When talking about the psychology of success, one experiment that comes up pretty frequently is the marshmallow task. Children around 4 years old were placed in front of an edible treat of some sort, and told that if they could wait fifteen minutes without eating the treat in front of them, they would get a second treat. The children were observed and timed for how long they could go without eating the present treat, and about a third of them made it the whole fifteen minutes to the reward. The experiment was conceived to study self-control, but there have been several follow-up studies that seemed to indicate correlations between how long the children could hold out on the marshmallow task and their subsequent competence, SAT scores, and brain activity in regions related to control and addiction. In short, people often refer to the marshmallow task study to support claims that willpower at a young age predicts success later in life.
But the assumption there is that waiting is the optimal, if most difficult, strategy. Because sure, waiting for an additional reward could show self-control and the ability to look ahead, when the children think they can trust their environment. A new follow-up study explores this concept further:
While volunteering years ago at a homeless shelter for families in Santa Ana, Calif., [study author Celeste Kidd] realized that all the kids around her would eat their marshmallows straight away, living as they did in an environment where anything they had could be taken away at any time. “Delaying gratification is only the rational choice if the child believes a second marshmallow is likely to be delivered,” Kidd says.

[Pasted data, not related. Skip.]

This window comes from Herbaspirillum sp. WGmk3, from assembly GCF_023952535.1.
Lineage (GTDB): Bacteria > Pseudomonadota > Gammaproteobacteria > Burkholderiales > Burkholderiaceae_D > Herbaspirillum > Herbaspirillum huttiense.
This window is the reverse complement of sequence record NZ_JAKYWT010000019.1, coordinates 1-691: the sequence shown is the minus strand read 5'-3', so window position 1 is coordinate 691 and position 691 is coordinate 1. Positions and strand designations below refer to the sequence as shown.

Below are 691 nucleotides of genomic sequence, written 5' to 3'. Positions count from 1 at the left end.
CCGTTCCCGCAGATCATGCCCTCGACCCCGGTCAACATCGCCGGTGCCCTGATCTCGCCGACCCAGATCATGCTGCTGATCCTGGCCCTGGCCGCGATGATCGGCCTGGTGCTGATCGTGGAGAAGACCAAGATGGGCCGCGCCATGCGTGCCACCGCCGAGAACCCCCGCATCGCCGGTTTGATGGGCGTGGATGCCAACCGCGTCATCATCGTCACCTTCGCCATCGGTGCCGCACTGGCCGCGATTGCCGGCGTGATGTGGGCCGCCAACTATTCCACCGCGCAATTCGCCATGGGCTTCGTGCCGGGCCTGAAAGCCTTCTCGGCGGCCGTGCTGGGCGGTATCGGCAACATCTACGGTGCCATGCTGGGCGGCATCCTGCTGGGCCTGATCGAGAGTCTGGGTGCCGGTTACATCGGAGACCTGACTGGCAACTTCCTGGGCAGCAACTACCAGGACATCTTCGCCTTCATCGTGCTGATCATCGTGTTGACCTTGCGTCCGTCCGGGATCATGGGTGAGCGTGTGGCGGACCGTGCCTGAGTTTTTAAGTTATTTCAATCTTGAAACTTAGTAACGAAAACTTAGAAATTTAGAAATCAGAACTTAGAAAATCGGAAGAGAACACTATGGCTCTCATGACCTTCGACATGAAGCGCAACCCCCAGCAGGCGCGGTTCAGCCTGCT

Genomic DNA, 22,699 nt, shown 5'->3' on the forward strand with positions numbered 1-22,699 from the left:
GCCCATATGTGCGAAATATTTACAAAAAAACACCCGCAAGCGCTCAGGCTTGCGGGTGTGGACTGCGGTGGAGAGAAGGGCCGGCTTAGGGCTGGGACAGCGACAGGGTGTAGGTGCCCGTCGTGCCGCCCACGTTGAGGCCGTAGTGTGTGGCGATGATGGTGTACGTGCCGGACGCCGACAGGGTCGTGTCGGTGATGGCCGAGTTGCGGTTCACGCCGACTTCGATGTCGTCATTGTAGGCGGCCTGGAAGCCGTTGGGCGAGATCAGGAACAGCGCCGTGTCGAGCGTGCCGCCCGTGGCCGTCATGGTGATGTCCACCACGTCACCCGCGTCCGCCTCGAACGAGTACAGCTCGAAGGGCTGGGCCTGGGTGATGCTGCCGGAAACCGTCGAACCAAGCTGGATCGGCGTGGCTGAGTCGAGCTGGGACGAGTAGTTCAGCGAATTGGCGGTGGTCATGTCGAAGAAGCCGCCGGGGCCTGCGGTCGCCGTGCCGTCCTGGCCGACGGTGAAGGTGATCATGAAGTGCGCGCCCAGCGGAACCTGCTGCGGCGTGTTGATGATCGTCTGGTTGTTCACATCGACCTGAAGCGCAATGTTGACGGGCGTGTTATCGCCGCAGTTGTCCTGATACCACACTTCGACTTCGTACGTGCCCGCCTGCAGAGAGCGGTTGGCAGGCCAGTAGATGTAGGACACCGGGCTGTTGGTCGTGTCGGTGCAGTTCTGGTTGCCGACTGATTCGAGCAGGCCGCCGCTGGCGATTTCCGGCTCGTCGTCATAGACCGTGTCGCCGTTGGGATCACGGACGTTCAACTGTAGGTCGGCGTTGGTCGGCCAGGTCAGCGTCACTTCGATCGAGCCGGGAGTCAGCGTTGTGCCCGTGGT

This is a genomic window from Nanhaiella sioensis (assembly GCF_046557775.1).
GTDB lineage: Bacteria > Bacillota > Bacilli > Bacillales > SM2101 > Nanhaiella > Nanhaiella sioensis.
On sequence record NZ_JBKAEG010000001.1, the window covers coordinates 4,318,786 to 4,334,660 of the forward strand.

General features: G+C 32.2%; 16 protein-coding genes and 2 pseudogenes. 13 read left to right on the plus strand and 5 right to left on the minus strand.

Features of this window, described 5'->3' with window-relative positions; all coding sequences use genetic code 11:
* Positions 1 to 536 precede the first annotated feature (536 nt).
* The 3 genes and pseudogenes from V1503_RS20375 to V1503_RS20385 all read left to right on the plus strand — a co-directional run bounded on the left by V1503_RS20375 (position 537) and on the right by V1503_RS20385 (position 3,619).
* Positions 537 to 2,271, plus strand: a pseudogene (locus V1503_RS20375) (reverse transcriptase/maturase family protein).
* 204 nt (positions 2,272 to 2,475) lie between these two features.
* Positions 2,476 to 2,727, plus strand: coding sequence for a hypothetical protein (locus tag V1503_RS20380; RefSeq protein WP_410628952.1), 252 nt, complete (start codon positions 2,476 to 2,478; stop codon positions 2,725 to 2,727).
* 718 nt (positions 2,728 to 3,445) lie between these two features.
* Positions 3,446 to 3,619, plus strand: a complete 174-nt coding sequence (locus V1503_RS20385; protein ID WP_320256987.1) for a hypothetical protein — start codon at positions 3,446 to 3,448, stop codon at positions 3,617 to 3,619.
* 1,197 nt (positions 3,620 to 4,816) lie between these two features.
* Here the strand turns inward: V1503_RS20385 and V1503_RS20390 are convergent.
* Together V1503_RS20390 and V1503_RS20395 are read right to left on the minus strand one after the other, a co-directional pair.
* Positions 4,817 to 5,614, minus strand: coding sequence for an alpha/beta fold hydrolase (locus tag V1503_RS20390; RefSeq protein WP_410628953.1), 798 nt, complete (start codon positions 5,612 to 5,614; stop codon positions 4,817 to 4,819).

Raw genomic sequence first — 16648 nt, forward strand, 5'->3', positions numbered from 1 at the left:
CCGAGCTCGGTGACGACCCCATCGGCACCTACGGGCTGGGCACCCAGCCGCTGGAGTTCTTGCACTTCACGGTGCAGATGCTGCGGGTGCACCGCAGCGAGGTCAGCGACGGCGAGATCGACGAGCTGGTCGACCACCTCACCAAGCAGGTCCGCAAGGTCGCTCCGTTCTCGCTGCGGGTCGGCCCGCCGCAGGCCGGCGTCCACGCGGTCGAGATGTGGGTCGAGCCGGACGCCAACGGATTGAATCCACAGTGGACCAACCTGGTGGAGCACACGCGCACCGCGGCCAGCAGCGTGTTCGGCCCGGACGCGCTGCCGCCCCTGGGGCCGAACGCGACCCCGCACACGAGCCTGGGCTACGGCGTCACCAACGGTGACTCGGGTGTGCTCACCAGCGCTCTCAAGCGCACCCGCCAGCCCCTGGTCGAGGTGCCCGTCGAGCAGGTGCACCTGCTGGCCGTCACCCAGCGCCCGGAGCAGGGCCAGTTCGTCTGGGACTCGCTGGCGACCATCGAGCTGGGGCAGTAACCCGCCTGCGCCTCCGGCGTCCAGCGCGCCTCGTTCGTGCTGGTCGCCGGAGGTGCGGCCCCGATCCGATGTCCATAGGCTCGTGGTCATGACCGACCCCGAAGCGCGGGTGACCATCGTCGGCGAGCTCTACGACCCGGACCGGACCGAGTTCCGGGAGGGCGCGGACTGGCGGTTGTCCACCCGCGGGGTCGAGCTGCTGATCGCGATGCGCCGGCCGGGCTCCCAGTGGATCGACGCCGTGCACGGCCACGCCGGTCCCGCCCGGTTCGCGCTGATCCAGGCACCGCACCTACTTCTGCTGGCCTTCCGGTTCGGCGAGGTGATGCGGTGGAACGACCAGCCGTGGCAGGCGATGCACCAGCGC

Although previous marshmallow-type studies have acknowledged that external factors might influence kids’ ability to wait for the bigger reward, none had directly tested for those factors’ effects. So Kidd and her colleagues ran a study in which they manipulated the reliability of their young participants’ environment. A researcher gave children with an average age of four years some poor-quality art materials and told them if they could wait, she would return with better supplies. In a “reliable” condition, she did exactly that, but in an “unreliable” condition, she returned to explain she did not have any better materials after all. A marshmallow test followed. Those in the reliable condition lasted an average of 12 minutes, whereas those in the unreliable condition lasted only three.
So in fact, the marshmallow task isn’t necessarily a measure of willpower, but also a measure of environmental stability, which ties into socioeconomical status, parenting type, and many other things, and it may be these variables that are contributing to success later in life. Hopefully this message about the inherent classism of the earlier interpretations filters through to psychology popularizers as well as the scientific community.